Sooner or later, you’ll have to give a presentation. Whatever its context, that presentation will aim to persuade its hearer(s) to the course of action you’d like them to take.
Lots of people make lots of presentations but this only seems to provide more scope for presenters to fail in their aim – for personal and/or technological reasons. So, here are some thoughts on how to give the perfect presentation.
You never get a second chance to make a first impression – and first impressions are vital. So, to help you give the ‘PERFECT’ presentation – to audiences varying in size from one to millions – you’ll need:
Personal impact. You have no more than 30 seconds to make an impression. Your audience will pick up any (non-verbal) sign of nervousness or uncertainty. So, know exactly how you’re going to start your presentation so that it’s powerful, engaging and harnesses the power of positive body language.
Emotional connection. If you’re not passionate about what you’re talking about, how can you expect anyone else to be? Engaging with people on an ‘emotional’ level ensures greater ‘buy-in’ for your ideas. When you tell personal stories, use metaphors and let people into your life experiences, they’ll be more prepared to trust and agree with you.
Right to talk. What right do you have to talk about what you’re talking about? What’s your history? What relevant experiences/ successes have you had?
F Engaging and enrolling your audience with power and impact is only part of the story. Your presentation must have facts, goals and detail. Don’t talk in the abstract. Make what you say relevant to your hearers.
E We live in a soundbite society. In today’s technological world, our senses are being constantly assailed by sounds and images. Identify the key elements of your presentation and translate them into succinct, influential language.
C Don’t make claims, use information or quote sources that you can’t substantiate. If you’re going to use facts, ensure you know who said it, when they said it and in what context it was said.
The company. Having established your ‘right to talk’, you must also establish your organisation’s credentials.
Bear in mind, too, that using technology has greater potential to detract from, than enhance, your presentation.
The Perfect Corporate Presentation
Talking about presentations recently to FT|IE Corporate Learning Alliance – a joint venture of the Financial Times and IE Business School, formed in 2015 in response to growing calls for more flexible, practical, relevant and timely corporate learning – Ian Sanders believes that, “Since slide-making software hit desktops in the 1990s, executives have struggled against sleep-inducing presentations with their garish colours, misaligned text, illegible text pasted over images, and endless bullet points on a single slide.”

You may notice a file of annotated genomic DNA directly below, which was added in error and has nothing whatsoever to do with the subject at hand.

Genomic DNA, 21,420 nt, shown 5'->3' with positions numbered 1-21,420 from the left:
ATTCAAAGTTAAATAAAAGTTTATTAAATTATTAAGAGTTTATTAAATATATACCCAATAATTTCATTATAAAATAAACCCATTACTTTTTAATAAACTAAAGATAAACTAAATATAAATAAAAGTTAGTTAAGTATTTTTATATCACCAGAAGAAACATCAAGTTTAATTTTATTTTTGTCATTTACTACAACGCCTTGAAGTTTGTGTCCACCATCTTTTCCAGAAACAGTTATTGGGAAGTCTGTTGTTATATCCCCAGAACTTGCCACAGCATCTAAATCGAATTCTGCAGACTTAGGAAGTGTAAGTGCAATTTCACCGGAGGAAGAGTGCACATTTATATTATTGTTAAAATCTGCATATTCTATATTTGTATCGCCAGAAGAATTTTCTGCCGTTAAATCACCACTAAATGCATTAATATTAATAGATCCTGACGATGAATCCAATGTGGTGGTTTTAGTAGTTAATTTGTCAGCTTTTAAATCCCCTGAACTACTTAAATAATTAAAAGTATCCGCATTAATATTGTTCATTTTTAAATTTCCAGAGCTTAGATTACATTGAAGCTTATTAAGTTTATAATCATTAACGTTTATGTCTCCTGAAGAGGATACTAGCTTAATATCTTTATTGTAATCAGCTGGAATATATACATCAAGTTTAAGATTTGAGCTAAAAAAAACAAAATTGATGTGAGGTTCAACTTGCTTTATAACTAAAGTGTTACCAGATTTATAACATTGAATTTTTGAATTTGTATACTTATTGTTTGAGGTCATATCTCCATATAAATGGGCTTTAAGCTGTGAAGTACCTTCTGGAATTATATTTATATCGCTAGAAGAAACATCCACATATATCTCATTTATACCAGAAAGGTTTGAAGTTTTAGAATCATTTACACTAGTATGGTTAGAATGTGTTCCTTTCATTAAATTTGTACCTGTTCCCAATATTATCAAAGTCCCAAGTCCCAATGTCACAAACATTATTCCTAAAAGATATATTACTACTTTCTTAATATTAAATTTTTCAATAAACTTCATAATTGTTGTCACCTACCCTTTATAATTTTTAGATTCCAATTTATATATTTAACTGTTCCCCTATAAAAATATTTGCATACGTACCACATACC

Thankfully, Sanders – a creative consultant, storyteller, and author of four books on work and business – believes that even the dullest presentations can be transformed if presenters follow five principles:
Get your audience working with you. Peter Welch, director of the European Court of Auditors in Luxembourg, starts his presentations with a puzzle. He says, “When the audience sees the graphic, it grabs their attention. It’s a better opening than a slide entitled ‘budgetary frameworks and procurement decisions’ that might send everyone to sleep. If you get the timing right, the audience solves the puzzle just as you get there.” Involving the audience at the outset encourages them to anticipate more challenges later on.
Don’t rely on software. PowerPoint and Keynote may be easy to use, but their default settings won’t inspire an audience. See the slides’ layout or design from your audience’s perspective – not your own. So, keep text on each slide to a minimum. Don’t always use the default format of a heading and round bullet points. Build your presentation around powerful images, using abstract photographs to illustrate concepts. If you’re imparting complex information, include it in a separate handout that the audience can digest later. The fewer the slides, the clearer the message. Caroline Goyder, author of ‘Gravitas: Communicate with Confidence, Influence and Authority’, says, “The cardinal sin is to think slides are your memory prompt. They’re there to illuminate ideas for the audience. Keep them as simple as possible.”
Take your audience on a journey. Nancy Duarte says that a presentation should take the audience on a journey by creating dramatic tension between the status quo and a new vision. In her book ‘Resonate’ Duarte examines former Apple CEO Steve Jobs’ presentation at the 2007 iPhone launch. Jobs built anticipation by asking his audience to think about three revolutionary products: the iPod, the phone, and a breakthrough internet device. He asked them to imagine how things might be if these weren’t three separate products, but one. Then he revealed the new iPhone. Duarte writes: “Jobs ends his presentation having enthusiastically moved his audience from what is to what could be.” That inspired a standing ovation.
Respond to the situation. You don’t always present in isolation. When Tanya Boardman, co-founder of Catena Space, a UK technology, and space-sector consultancy, was given just five minutes at the end of the second day of the UK Space Conference, she decided “to tell a lively story, with a touch of humour to wake people and take a step away from screens full of data”. It can be useful to know not only what your competition will say but also how they’ll present.
Prepare thoroughly. This applies to any speech. Caroline Goyder advises executives to start with a blank sheet of paper and coloured pens. She says, “Don’t plan on PowerPoint. Take the time to work out your angle on the information and find a compelling frame around it.” Once you have a structure, make time to rehearse. Practise at home, and/or ask a team member to watch you rehearse your presentation at the office.